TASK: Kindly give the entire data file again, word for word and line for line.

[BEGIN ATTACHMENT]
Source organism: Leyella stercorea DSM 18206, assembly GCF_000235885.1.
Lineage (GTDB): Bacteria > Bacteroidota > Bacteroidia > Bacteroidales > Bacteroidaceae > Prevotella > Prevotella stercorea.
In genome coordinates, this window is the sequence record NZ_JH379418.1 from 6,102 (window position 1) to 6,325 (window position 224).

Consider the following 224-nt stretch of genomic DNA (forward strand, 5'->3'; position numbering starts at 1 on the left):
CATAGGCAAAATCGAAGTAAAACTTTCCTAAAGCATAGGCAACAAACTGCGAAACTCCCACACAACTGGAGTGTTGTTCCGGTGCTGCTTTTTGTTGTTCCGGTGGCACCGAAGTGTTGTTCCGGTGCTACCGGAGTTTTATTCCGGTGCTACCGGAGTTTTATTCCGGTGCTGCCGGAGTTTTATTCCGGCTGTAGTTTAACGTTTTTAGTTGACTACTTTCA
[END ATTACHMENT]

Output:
Source organism: Leyella stercorea DSM 18206, assembly GCF_000235885.1.
Lineage (GTDB): Bacteria > Bacteroidota > Bacteroidia > Bacteroidales > Bacteroidaceae > Prevotella > Prevotella stercorea.
In genome coordinates, this window is the sequence record NZ_JH379418.1 from 6,102 (window position 1) to 6,325 (window position 224).

Consider the following 224-nt stretch of genomic DNA (forward strand, 5'->3'; position numbering starts at 1 on the left):
CATAGGCAAAATCGAAGTAAAACTTTCCTAAAGCATAGGCAACAAACTGCGAAACTCCCACACAACTGGAGTGTTGTTCCGGTGCTGCTTTTTGTTGTTCCGGTGGCACCGAAGTGTTGTTCCGGTGCTACCGGAGTTTTATTCCGGTGCTACCGGAGTTTTATTCCGGTGCTGCCGGAGTTTTATTCCGGCTGTAGTTTAACGTTTTTAGTTGACTACTTTCA